The Illinois Fair Map Amendment did not make the Nov. 2 ballot, but supporters have no reason to hang their heads.
The five-month campaign to gather petition signatures generated surprising support for the grass-roots effort to reform Illinois’ broken legislative redistricting process.
The League of Women Voters of Illinois deserves accolades for coordinating this huge citizen initiative.
Fair Map Amendment supporters, such as the Illinois Chamber of Commerce, Illinois Farm Bureau, and other groups, worked hard to educate the public and gather signatures.
Along the way, thousands of people were educated about the abuses of Illinois’ redistricting system, particularly how it elevates the interests of politicians above those of the people.
When politicians use a mechanism of government to draw self-serving maps that benefit themselves and their parties, it’s not merely a conflict of interest.
It is corruption, plain and simple.
And when the crooked lines of those gerrymandered maps run rampant through counties, cities and neighborhoods, the result is a confusing mess that only a visually impaired mapmaker – or a partisan politician – could love.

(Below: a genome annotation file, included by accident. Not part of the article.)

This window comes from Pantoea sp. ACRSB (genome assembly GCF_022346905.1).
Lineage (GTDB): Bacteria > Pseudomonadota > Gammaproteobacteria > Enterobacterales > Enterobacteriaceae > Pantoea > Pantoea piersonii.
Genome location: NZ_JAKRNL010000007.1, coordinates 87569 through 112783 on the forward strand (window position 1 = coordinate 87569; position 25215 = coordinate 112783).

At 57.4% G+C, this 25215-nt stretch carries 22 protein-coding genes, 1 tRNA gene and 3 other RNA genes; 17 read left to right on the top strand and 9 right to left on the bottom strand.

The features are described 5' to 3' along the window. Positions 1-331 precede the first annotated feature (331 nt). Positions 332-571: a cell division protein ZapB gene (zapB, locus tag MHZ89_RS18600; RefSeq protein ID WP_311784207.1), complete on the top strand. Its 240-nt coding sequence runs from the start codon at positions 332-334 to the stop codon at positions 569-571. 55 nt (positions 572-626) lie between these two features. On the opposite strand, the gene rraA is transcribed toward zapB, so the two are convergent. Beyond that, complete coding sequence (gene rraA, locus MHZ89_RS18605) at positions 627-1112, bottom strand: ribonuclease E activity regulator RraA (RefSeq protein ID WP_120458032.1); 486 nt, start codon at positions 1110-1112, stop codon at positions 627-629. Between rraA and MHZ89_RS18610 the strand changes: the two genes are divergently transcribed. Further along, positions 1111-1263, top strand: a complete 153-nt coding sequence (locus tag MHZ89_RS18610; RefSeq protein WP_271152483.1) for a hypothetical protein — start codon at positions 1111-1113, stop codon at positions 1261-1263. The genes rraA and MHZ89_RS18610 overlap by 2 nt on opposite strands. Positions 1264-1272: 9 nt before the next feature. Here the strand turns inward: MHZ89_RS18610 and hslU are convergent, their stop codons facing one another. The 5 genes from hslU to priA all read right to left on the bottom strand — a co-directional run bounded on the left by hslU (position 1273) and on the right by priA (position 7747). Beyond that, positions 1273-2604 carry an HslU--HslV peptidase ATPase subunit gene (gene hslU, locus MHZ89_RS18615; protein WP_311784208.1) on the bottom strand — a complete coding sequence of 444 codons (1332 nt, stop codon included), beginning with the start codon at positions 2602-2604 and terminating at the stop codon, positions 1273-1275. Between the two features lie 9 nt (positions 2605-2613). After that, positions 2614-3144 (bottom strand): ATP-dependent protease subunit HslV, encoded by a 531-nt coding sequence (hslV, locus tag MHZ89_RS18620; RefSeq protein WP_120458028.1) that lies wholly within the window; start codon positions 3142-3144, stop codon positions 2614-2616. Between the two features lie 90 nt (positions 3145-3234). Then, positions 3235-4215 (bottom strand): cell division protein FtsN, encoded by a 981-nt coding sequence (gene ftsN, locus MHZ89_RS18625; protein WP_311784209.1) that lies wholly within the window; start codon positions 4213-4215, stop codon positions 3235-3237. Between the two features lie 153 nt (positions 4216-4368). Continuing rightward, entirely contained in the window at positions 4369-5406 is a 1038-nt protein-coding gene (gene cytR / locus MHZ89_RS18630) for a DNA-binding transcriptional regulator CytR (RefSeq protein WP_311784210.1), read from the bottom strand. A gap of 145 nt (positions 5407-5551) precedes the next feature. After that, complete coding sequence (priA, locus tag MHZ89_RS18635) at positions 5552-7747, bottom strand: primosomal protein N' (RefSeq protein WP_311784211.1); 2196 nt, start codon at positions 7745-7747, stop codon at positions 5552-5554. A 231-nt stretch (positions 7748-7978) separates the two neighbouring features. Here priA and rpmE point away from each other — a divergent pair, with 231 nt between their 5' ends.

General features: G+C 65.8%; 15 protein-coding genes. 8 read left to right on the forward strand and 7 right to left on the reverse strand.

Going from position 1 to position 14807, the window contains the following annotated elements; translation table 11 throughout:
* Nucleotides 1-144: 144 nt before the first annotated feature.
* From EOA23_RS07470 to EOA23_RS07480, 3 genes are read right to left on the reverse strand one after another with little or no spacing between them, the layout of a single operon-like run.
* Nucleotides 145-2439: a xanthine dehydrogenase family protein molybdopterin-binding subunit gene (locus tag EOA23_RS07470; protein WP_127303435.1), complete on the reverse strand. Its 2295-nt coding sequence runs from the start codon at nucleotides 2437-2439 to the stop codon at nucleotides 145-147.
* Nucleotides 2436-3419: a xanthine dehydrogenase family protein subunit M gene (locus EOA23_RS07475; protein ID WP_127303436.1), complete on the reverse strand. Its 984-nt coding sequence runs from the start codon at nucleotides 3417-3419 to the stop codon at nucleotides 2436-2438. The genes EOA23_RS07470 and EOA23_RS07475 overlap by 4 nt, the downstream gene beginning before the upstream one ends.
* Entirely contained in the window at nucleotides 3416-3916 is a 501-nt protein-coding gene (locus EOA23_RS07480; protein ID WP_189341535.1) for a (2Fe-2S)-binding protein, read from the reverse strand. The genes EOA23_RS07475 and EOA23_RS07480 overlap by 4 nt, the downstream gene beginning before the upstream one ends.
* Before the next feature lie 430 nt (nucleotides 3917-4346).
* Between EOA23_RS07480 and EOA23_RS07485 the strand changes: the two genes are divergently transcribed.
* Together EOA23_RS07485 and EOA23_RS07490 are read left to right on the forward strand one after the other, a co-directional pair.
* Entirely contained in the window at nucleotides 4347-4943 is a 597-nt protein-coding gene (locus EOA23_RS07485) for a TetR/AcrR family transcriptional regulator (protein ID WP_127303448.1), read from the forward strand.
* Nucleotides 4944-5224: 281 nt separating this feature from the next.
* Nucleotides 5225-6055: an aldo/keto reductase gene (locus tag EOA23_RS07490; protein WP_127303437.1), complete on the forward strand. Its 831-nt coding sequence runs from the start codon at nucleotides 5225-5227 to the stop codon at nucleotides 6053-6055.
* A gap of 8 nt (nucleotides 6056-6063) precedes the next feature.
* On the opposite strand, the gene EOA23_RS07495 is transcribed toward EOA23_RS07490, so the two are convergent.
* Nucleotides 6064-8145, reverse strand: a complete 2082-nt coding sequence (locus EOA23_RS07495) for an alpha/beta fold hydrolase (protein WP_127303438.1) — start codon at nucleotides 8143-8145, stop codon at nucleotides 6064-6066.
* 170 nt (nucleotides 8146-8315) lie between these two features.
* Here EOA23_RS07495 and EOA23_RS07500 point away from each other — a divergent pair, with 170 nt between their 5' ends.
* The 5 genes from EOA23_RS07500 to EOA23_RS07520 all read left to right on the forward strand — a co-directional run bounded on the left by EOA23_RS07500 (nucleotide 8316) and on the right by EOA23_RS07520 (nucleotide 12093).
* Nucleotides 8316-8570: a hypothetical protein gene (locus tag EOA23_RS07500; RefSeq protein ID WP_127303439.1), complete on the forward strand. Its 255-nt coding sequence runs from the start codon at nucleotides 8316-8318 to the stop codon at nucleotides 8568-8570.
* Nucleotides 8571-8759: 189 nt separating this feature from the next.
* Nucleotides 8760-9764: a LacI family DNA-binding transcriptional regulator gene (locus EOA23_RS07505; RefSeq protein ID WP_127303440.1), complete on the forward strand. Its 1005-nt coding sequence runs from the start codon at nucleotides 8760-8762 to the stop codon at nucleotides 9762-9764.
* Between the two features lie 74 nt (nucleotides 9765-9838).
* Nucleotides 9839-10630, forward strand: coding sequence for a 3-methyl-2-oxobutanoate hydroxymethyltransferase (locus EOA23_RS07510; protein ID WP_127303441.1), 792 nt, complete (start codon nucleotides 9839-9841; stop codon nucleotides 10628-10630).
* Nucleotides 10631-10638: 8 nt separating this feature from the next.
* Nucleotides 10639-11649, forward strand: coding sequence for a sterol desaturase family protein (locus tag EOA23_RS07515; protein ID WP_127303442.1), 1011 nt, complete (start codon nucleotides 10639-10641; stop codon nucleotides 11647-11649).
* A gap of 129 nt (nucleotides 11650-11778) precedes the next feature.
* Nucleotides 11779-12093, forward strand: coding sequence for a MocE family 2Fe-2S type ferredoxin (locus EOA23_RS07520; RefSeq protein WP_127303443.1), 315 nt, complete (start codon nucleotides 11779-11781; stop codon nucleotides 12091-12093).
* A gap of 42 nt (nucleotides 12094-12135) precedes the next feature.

We’re pleased that the Fair Map petition drive made redistricting reform a major issue as it exposed Illinois’ terrible redistricting process, whose infamous tiebreaker consists of drawing a name from a hat.
We’re pleased that more than 120,000 Illinois voters cared enough about redistricting reform to sign their names to petitions demanding it.
While 120,000 is far short of the 288,000 valid signatures necessary, the number is not bad for a five-month petition campaign.
On average, 24,000 signatures were collected each month.
Had the campaign sustained that pace for 12 months, exactly 288,000 signatures would have been collected.
Think about it.
If the next campaign is launched 18 months in advance of the petition deadline – the maximum allowable time frame – it’s well within the realm of possibility that the required number of signatures could be collected.
2012 isn’t that far away. The second time could be the charm.